We may struggle in this country to provide health care for all. We may be failing in our quest to provide equality of opportunity for everyone. We may be impoverishing the many to enrich the few.
But by God, where else on this earth can you buy a table lamp in the shape of a gekko for a low, low $68.99? Made in China.
I am ceaselessly amazed. All hail the Electric Gekko, in the spirit of Christmas.
I’m not supposed to have these thoughts during the Christmas buying season; but they’re hard to avoid. Christmas is a retreaded pagan holiday re-popularized by Charles Dickens and taken up by retailers in the 19th century as a way of selling consumer goods to the burgeoning middle class. It still works as designed, even though the middle classes don’t exactly burgeon these days.
Easter is by far the most important Christian holiday; but it’s hard to market. People can eat only so many chocolate eggs, and the Easter Bunny lacks the panache of the Man in Red. That said, I see the younger generations adopting Easter as a barbecue/party day in honor of the coming of, I suppose, swimsuit weather. Perhaps Santa can be persuaded to surf.
But until that happens, the secular Christmas rules over all other holidays in American culture. You don’t even have to be Christian. Heck, it helps if you aren’t — unless you’re an observant Jew or Hindu or Muslim or whatever, and your kids are running around the house blubbering because all their more-or-less Christian friends get presents, but your religion doesn’t allow it. I sometimes wonder if Secular Christmas as we know it was designed by demons to bring maximum disruption to the human psyche.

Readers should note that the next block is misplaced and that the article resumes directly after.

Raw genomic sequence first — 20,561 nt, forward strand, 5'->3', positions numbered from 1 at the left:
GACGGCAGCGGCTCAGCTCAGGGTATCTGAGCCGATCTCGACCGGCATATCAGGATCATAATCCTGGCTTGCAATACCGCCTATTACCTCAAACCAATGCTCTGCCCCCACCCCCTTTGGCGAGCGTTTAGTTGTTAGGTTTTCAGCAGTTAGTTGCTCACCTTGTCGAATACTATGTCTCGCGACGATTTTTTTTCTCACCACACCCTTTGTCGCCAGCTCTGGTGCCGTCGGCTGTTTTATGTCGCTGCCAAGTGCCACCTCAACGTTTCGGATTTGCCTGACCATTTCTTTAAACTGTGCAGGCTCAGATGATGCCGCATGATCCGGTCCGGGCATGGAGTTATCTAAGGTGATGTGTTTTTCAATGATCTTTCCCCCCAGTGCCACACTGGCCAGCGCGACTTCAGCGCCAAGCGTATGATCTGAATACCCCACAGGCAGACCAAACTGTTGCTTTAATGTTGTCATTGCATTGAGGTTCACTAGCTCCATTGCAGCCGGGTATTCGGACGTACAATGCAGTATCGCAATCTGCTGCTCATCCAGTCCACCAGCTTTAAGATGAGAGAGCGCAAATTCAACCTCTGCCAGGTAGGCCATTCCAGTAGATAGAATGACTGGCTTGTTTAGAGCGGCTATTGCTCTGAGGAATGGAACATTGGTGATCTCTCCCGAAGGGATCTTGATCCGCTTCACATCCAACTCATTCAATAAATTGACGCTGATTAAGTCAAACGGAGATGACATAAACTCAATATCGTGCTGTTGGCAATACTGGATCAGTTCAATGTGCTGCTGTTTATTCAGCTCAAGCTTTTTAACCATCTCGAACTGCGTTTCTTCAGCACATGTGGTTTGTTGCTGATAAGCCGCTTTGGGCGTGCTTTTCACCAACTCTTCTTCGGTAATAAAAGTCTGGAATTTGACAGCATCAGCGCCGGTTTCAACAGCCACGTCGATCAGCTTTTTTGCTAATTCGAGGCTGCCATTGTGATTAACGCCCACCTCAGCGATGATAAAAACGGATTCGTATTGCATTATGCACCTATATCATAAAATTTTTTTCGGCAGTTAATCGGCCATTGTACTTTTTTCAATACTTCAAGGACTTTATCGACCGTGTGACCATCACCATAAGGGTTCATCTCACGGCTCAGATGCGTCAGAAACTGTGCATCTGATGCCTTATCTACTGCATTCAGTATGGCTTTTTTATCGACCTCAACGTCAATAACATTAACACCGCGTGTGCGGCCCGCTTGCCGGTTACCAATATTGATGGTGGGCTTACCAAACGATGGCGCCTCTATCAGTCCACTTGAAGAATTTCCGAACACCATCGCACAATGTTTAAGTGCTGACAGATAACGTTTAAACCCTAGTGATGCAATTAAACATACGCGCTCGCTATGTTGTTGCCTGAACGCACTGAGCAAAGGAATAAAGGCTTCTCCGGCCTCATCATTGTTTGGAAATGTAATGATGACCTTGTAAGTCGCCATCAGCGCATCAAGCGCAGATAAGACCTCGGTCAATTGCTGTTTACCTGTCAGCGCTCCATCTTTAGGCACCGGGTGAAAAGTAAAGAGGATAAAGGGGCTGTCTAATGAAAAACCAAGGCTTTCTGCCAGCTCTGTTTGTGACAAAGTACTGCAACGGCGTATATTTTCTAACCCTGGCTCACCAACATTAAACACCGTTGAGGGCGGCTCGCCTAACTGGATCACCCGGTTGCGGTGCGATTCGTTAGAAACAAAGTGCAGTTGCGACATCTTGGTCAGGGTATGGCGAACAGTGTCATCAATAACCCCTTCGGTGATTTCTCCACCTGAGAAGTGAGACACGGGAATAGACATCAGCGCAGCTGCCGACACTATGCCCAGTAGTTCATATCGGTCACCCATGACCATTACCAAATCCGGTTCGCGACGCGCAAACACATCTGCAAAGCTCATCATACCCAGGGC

About the only things you can do to make the bloody day positive are 1) give to the poor and deserving, and 2) if you are buying presents, buy from a local business that treats its employees well and gives back to the community. One sure sign of a such business is The Dog in the Middle of the Sales Floor. We bought my niece a Christmas present at such a place (see below).
Doing business with good people makes the Christmas Buying Ritual a little more bearable. But nevertheless Secular Christmas sends all the wrong messages: big presents equal big love, small presents are shameful and say that you don’t care. And there’s the emotional blackmail angle.
If you love somebody, show it 364 days a year and take Christmas off if you like, as your present to you. Or join the crowd and worship at the altar of the Electric Gekko. Or is it the Golden Calf?
Meanwhile, in my next post, I will solicit money from you. Happy Holiday!